Thursday, 12 November 2009 19:45

Charitable IRAs Permit Elders To Cast A Long Shadow On Our World

Written by  Steven Wightman
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Giving this holiday season has taken on a whole new meaning for IRA owners over age 70 ½ since congress, in an exceptional move, created a Code addition last year unlocking the $4 trillion national IRA vault 1 for direct, tax-free, charitable transfers that benefit the donor as significantly as the charity. Four trillion dollars, put in perspective, would make Bill Gates’ wealth appear but a blip on the radar screen. Even if the top 20% of the wealthiest IRA owners, mostly over age 65, who own 80% of the IRA dollars are counted, there’s still a huge sea of cash unallocated by owners and unclaimed by charities. But who’s talking?

This could be the best kept secret since Vice President Cheney’s role in outing former CIA agent Valerie Plame Wilson. For national benevolence purposes, I’ll reveal this code, or at least its high points: When congress passed the Pension Protection Act (PPA) in 2006 one of many monumental changes was the allowance of Qualified Charitable Distributions (QCD) of up to $100,000 per year directly from an IRA to a public charity as defined in Internal Revenue Code (IRC) section 170(b)(1)(A). In short, transfers to donor advised funds or to charities where the donor received any benefit, like tickets to a game or performance, are not allowed. Under pre-2006 law, IRA owners had to first take taxable distributions from their IRAs and then write a check that was only partially deductible to charities of choice. Who benefits most and how?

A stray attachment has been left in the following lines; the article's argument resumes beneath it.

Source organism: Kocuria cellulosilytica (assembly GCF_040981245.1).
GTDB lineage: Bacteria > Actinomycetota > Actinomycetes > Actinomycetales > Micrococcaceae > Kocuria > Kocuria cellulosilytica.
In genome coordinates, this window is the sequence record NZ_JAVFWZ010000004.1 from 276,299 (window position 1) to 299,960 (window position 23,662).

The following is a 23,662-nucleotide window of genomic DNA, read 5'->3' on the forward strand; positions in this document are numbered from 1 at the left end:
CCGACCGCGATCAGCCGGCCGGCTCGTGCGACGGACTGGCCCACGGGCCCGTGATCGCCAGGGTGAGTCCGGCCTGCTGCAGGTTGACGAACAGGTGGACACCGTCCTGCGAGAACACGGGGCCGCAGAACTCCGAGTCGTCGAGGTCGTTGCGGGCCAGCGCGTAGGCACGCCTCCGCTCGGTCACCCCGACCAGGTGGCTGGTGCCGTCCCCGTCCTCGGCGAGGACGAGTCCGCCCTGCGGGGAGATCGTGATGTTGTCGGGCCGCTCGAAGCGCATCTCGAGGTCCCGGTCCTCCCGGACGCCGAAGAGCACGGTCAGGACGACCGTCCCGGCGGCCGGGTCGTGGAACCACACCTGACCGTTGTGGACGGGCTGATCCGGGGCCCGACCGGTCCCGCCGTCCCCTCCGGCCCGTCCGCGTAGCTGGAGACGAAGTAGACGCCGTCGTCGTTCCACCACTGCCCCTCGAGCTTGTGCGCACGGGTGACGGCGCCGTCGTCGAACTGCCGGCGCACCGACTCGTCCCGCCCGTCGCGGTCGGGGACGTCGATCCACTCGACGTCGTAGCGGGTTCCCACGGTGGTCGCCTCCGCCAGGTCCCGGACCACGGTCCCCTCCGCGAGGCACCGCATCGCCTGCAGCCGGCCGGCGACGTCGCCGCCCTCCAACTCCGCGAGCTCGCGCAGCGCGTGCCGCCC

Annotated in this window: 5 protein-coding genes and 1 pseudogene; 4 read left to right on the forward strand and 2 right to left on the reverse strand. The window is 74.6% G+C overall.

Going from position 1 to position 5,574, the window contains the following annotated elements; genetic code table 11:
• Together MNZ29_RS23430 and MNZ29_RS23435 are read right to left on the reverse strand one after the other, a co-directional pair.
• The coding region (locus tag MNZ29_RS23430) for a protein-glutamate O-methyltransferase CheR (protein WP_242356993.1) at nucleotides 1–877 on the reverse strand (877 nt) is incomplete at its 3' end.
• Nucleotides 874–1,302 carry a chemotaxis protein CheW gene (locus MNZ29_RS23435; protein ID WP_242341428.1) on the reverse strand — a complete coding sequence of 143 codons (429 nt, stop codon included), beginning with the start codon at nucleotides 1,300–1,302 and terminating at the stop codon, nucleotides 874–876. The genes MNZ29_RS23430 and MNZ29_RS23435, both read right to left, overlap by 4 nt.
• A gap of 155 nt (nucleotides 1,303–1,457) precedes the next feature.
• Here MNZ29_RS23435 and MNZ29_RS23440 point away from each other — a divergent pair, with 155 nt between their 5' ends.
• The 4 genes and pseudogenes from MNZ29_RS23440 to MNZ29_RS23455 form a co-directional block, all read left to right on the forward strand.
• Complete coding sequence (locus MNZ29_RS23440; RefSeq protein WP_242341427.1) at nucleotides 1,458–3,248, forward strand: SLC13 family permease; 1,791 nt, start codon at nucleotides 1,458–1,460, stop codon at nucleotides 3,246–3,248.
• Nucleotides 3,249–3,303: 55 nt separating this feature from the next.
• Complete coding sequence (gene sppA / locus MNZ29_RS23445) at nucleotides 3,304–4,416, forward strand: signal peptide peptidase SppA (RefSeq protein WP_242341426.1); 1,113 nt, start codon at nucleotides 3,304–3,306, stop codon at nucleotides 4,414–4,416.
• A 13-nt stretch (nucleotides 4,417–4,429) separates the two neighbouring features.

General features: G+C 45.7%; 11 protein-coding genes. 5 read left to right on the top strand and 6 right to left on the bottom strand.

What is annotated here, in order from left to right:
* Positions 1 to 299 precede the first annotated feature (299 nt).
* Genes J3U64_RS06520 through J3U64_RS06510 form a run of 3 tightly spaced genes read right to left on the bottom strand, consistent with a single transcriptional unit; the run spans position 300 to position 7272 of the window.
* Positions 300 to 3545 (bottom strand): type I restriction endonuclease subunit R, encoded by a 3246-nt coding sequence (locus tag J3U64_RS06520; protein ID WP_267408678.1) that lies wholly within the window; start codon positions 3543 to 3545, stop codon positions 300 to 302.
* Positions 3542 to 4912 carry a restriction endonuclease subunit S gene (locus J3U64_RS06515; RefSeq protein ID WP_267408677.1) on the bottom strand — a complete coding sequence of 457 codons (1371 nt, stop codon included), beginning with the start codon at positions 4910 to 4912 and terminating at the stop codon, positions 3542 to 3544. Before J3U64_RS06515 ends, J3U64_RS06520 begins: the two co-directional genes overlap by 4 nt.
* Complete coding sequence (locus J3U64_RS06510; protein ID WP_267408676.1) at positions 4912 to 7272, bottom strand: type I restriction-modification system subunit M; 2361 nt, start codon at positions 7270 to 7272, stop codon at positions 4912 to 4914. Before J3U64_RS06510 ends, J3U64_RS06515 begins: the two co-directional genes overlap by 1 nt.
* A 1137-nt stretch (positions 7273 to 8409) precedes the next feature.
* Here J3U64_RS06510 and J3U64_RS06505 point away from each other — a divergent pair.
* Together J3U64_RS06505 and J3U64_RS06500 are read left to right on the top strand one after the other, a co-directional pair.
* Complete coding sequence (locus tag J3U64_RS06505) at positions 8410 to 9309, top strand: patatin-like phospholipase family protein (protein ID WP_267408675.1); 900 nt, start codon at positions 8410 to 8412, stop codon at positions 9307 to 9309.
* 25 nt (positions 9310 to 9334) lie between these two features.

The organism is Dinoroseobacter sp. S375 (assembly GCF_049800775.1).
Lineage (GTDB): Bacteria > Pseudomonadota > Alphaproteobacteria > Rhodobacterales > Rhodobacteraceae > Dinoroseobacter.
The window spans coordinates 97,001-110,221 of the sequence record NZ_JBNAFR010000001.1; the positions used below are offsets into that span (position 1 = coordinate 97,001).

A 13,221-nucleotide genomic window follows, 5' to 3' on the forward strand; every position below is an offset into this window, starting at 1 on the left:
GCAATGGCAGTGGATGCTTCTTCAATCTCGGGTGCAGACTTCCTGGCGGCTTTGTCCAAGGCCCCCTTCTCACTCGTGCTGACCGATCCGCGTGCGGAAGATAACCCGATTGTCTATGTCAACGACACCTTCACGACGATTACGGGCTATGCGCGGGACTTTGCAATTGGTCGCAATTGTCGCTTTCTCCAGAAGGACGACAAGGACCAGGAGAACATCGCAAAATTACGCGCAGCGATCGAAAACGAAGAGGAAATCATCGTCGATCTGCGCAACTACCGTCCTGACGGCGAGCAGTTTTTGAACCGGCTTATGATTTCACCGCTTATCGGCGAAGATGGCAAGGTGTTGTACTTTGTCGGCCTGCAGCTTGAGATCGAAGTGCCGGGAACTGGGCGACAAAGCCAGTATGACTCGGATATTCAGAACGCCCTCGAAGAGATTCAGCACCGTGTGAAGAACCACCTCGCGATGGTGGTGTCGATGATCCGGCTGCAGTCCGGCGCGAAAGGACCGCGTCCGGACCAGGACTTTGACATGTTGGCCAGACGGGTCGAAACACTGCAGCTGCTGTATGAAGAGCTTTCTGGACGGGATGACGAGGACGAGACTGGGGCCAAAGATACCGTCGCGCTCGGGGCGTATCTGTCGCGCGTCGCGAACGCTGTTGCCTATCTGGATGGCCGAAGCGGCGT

People who benefit the most are those who: